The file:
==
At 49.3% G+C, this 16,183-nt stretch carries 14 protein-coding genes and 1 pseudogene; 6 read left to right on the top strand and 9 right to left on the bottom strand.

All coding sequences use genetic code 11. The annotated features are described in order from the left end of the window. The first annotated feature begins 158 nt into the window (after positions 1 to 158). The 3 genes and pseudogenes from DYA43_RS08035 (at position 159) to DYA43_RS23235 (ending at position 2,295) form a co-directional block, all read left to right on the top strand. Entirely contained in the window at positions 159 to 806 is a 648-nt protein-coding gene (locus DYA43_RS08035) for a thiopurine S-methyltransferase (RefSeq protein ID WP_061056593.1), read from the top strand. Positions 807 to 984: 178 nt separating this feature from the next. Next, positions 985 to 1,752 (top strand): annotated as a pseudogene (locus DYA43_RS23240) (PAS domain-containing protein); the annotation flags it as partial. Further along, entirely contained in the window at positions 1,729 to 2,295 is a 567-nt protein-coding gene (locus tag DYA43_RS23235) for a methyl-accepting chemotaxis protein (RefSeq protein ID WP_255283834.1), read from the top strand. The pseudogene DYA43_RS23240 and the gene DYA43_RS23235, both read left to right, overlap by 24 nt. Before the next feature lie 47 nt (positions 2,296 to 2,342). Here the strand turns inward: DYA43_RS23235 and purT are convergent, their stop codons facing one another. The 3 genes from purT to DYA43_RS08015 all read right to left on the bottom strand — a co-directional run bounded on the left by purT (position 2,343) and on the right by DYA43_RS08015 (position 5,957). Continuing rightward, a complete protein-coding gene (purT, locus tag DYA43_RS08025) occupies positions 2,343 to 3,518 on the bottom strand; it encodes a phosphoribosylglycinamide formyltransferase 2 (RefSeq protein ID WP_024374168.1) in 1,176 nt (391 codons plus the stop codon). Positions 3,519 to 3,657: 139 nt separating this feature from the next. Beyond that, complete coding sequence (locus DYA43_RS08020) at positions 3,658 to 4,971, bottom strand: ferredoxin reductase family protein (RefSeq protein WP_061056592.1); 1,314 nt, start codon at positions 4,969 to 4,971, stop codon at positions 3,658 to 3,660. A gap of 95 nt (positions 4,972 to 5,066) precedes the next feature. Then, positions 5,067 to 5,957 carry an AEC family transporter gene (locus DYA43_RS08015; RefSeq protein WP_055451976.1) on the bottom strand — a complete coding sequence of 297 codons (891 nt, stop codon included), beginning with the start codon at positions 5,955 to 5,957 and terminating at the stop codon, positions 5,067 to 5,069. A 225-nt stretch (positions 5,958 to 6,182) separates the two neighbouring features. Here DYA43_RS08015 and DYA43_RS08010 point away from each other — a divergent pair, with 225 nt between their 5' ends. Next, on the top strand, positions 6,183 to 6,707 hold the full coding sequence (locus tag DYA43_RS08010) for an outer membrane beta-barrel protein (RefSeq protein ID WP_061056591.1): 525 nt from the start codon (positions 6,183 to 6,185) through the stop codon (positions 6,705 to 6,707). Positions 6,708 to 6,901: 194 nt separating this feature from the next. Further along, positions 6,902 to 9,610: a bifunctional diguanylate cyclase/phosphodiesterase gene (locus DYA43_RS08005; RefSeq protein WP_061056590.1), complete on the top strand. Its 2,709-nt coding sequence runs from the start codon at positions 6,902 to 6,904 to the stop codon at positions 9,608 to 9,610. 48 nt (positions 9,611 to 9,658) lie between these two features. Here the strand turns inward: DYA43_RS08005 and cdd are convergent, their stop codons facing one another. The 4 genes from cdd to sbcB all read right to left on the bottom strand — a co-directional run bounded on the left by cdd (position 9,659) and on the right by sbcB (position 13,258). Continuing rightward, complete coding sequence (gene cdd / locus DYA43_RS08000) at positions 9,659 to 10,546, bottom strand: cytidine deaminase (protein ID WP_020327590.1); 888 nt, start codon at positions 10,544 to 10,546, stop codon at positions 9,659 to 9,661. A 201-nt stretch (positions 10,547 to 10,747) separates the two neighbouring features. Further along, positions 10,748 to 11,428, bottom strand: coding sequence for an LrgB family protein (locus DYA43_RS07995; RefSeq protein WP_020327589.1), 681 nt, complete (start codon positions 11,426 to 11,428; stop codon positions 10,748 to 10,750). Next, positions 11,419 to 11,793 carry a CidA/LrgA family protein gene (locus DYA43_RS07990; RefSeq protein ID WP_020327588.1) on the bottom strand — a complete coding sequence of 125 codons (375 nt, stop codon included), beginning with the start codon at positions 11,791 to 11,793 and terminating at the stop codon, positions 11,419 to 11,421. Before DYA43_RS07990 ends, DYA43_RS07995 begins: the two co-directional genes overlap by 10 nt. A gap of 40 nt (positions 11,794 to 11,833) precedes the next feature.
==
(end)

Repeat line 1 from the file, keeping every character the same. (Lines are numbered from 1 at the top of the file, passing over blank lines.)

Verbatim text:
At 49.3% G+C, this 16,183-nt stretch carries 14 protein-coding genes and 1 pseudogene; 6 read left to right on the top strand and 9 right to left on the bottom strand.